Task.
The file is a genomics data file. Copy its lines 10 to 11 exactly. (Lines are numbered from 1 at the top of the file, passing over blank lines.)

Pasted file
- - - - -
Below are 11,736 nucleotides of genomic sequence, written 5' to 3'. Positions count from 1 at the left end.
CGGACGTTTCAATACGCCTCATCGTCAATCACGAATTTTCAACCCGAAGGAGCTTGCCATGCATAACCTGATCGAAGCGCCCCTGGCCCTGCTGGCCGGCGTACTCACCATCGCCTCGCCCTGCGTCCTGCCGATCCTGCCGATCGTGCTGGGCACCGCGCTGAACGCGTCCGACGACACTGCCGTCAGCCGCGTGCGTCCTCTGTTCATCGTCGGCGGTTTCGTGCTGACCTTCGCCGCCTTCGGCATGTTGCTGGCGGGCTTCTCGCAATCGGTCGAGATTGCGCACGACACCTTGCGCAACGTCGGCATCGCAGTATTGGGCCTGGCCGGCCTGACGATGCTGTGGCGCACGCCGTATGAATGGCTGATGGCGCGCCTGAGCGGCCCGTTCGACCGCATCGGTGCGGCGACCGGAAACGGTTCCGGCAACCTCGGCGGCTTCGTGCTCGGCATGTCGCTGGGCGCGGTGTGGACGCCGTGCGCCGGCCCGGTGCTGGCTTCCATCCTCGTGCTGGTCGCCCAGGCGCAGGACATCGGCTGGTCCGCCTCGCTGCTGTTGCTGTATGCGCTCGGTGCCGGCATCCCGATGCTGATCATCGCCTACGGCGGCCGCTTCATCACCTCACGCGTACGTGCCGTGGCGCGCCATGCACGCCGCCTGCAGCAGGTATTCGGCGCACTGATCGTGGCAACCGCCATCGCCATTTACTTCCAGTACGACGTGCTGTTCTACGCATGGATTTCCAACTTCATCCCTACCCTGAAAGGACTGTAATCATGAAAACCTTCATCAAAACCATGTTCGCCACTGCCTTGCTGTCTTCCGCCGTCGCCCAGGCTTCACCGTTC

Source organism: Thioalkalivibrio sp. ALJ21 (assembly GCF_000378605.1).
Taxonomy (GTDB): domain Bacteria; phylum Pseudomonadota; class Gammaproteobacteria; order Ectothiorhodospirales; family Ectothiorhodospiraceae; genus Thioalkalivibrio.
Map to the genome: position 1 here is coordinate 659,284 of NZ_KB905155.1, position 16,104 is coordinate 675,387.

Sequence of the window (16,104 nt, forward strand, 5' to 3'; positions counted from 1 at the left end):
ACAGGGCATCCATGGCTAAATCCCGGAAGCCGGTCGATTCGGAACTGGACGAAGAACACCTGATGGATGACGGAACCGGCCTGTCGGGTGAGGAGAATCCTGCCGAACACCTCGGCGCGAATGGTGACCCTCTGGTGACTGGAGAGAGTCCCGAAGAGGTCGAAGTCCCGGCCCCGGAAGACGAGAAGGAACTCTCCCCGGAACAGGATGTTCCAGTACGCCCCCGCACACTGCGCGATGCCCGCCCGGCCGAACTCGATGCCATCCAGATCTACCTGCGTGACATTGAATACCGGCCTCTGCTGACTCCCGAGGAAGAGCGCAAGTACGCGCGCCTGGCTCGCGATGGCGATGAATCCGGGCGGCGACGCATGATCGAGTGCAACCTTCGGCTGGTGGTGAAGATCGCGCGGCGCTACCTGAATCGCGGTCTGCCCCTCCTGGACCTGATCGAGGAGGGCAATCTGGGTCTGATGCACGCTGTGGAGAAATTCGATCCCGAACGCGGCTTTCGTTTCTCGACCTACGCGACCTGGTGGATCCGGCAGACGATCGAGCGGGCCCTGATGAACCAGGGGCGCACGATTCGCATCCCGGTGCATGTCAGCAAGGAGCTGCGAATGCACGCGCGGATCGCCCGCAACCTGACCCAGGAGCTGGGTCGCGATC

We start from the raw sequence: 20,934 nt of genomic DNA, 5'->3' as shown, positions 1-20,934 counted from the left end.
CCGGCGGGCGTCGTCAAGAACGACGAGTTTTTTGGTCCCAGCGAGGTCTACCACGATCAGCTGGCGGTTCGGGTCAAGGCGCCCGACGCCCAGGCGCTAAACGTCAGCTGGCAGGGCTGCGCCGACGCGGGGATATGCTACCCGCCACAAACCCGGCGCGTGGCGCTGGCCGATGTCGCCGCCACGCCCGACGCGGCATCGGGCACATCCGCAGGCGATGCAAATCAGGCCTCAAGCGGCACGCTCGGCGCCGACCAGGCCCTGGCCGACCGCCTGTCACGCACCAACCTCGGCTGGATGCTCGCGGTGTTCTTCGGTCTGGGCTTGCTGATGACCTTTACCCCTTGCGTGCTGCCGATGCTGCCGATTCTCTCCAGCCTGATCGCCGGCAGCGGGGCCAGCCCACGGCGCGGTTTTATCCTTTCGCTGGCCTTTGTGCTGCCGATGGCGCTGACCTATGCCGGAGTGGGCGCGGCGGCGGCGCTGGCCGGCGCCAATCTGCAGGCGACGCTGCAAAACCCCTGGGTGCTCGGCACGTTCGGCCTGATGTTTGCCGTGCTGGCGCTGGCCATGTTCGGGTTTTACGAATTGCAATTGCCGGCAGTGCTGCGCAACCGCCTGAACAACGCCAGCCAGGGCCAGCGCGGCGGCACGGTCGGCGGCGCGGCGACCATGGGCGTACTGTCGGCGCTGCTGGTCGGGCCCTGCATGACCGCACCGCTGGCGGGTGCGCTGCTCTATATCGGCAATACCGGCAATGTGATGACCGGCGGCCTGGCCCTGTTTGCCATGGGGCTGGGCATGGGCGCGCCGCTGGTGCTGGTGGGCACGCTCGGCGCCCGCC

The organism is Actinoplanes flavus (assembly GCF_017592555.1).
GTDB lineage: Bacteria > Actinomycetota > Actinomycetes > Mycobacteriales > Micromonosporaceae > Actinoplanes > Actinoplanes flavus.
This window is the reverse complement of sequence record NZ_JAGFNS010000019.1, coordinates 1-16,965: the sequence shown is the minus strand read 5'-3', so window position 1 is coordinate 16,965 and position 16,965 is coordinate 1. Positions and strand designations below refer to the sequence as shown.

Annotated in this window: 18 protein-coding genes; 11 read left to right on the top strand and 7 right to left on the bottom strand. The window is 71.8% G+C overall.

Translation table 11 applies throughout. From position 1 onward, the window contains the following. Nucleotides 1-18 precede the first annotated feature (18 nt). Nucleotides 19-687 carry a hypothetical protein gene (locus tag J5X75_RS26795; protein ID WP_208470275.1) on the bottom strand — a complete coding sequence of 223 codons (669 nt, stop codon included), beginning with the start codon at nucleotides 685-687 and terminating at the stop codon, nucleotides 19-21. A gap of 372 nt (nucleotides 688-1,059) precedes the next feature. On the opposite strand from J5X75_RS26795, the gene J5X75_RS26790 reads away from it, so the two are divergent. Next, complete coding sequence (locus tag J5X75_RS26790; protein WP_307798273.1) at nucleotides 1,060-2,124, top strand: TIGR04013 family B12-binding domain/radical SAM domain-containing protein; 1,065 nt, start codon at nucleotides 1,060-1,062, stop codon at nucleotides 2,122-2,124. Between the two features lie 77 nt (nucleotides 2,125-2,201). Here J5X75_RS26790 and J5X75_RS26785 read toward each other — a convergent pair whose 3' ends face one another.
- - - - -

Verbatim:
The organism is Actinoplanes flavus (assembly GCF_017592555.1).
GTDB lineage: Bacteria > Actinomycetota > Actinomycetes > Mycobacteriales > Micromonosporaceae > Actinoplanes > Actinoplanes flavus.